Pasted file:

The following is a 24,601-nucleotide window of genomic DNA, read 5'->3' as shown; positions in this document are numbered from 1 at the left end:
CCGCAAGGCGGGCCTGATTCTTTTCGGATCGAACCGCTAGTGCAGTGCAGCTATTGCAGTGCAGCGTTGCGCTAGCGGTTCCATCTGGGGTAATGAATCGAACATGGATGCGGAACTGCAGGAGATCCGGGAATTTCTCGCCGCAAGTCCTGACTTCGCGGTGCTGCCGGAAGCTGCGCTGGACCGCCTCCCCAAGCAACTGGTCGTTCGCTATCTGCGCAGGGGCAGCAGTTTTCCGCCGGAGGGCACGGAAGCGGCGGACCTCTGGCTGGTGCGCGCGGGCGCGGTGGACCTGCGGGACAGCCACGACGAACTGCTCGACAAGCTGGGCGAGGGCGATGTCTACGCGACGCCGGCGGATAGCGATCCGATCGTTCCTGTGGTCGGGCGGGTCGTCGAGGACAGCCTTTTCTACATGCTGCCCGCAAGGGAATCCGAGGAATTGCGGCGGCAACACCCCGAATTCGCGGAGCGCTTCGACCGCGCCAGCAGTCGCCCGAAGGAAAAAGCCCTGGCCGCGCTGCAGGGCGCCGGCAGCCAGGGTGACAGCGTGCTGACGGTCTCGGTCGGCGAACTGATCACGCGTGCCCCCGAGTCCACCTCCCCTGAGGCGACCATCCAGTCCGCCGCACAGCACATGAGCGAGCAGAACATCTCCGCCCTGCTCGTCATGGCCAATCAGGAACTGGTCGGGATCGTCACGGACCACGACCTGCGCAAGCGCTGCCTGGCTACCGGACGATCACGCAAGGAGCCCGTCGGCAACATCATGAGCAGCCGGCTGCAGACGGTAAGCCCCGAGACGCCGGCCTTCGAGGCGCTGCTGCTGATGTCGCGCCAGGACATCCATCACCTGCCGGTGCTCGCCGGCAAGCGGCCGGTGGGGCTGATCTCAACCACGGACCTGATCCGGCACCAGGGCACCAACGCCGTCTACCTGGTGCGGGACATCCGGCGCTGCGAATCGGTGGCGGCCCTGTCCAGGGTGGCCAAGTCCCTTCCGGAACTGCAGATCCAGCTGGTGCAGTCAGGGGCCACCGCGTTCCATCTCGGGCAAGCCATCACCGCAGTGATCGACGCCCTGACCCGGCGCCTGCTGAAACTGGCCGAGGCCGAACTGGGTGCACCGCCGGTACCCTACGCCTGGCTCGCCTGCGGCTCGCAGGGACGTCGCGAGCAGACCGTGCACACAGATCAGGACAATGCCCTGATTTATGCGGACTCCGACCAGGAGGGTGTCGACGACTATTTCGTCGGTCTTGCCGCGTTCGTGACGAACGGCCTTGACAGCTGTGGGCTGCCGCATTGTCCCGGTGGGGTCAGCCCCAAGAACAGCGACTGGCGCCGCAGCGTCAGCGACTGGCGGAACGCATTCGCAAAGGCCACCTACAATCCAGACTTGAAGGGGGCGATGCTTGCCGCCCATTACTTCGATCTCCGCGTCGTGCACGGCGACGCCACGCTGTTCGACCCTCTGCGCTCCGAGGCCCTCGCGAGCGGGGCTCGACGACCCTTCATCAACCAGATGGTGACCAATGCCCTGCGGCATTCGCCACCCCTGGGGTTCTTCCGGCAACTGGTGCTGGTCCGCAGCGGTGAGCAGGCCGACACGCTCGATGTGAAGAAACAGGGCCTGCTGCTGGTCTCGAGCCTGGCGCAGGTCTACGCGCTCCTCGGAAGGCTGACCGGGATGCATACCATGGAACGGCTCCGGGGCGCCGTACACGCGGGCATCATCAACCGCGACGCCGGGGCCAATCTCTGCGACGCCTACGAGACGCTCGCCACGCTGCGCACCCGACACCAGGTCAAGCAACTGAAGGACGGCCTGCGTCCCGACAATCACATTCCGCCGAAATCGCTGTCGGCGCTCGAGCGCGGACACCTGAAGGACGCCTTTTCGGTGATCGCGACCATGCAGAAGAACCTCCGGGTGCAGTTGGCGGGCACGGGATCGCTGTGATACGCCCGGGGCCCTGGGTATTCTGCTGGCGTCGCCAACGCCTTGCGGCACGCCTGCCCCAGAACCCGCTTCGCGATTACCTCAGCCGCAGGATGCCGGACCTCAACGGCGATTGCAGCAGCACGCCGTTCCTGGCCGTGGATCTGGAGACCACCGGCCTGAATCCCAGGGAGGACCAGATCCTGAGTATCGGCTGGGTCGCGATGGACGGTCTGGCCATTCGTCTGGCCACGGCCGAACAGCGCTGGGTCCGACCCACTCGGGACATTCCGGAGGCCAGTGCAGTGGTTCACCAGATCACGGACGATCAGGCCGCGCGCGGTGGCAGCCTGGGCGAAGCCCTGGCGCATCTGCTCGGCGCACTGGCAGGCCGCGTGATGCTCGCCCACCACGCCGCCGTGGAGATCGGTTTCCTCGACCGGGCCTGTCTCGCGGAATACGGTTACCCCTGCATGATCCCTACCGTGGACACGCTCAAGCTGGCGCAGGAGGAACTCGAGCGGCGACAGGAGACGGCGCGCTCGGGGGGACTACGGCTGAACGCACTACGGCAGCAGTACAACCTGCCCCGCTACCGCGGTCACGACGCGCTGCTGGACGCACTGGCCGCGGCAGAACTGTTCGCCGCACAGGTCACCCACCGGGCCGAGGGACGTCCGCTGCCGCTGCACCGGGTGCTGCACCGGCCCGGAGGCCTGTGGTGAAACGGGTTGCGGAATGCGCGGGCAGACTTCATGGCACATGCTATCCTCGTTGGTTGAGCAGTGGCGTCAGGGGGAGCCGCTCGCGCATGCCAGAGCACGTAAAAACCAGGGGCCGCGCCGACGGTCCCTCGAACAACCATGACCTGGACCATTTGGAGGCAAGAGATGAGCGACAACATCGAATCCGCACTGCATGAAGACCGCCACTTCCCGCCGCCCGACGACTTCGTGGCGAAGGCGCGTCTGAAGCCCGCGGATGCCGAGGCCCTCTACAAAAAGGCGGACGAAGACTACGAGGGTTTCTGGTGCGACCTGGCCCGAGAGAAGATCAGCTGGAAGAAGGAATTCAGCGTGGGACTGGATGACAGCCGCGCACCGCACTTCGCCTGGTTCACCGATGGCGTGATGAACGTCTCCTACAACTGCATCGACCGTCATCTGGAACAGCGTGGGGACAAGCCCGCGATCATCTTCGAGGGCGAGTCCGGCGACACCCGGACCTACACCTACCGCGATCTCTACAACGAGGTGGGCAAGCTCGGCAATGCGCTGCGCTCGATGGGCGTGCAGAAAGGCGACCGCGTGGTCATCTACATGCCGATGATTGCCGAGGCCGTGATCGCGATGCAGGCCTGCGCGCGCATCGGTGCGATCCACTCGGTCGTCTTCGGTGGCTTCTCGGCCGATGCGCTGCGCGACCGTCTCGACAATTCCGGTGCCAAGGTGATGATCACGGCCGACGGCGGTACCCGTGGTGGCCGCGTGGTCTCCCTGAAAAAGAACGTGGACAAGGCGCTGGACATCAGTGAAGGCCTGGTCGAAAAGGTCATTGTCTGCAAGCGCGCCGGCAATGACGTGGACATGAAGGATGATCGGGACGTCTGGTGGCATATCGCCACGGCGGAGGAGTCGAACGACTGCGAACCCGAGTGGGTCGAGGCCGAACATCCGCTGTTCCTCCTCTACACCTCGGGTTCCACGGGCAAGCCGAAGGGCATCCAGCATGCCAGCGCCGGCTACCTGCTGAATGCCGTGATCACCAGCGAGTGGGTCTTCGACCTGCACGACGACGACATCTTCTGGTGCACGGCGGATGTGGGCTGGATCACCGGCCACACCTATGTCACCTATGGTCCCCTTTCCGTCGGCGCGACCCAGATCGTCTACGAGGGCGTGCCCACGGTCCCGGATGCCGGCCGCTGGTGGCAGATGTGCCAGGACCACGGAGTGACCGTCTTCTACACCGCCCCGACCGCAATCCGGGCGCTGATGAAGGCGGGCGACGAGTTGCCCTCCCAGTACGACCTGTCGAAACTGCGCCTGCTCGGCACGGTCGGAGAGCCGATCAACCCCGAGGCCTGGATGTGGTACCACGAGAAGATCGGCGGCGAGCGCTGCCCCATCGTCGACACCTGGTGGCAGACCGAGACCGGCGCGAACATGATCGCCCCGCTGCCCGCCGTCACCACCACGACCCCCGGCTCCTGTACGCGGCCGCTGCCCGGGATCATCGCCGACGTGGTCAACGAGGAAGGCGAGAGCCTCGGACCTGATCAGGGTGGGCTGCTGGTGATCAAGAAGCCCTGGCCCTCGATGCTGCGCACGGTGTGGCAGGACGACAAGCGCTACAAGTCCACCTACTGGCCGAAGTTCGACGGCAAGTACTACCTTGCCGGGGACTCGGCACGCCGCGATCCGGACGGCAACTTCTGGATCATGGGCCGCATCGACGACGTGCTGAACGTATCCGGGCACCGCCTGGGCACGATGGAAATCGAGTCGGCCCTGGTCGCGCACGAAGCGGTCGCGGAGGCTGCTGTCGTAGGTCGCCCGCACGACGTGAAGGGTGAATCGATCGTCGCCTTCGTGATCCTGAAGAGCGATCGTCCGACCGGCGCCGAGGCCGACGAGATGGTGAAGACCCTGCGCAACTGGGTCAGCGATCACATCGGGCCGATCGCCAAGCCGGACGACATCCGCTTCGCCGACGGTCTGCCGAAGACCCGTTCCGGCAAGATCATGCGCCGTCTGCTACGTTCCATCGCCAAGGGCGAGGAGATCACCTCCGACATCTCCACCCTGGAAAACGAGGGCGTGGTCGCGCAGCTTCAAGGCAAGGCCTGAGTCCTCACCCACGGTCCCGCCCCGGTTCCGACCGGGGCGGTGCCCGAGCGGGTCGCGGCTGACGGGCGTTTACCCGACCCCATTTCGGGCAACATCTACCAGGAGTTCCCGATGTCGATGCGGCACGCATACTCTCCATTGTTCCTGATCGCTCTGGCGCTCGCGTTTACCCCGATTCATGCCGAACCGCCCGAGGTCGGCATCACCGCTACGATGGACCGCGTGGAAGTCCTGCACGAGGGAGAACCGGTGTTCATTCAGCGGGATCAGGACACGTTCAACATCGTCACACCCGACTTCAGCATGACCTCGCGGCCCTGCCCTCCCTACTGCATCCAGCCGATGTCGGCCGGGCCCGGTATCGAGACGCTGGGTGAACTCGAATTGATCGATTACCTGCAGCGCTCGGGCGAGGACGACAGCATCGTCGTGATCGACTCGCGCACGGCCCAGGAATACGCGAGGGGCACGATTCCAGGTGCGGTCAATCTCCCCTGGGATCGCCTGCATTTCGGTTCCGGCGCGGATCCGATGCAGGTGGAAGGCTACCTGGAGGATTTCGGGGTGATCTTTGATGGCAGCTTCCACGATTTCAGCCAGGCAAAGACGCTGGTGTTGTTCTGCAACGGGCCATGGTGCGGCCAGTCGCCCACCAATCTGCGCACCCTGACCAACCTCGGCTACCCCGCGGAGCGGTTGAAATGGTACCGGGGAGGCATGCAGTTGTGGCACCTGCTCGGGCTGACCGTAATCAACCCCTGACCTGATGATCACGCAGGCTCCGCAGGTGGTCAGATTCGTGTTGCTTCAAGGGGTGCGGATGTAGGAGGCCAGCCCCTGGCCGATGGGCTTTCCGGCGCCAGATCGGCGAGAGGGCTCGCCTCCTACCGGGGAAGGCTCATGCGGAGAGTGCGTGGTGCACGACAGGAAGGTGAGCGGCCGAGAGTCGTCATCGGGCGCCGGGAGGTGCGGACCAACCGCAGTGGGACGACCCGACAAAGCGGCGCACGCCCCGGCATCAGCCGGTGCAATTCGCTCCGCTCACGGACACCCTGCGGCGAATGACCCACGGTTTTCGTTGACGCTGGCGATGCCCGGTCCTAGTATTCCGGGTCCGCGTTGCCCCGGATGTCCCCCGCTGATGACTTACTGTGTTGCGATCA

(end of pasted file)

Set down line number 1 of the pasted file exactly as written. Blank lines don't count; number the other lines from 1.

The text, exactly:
The following is a 24,601-nucleotide window of genomic DNA, read 5'->3' as shown; positions in this document are numbered from 1 at the left end: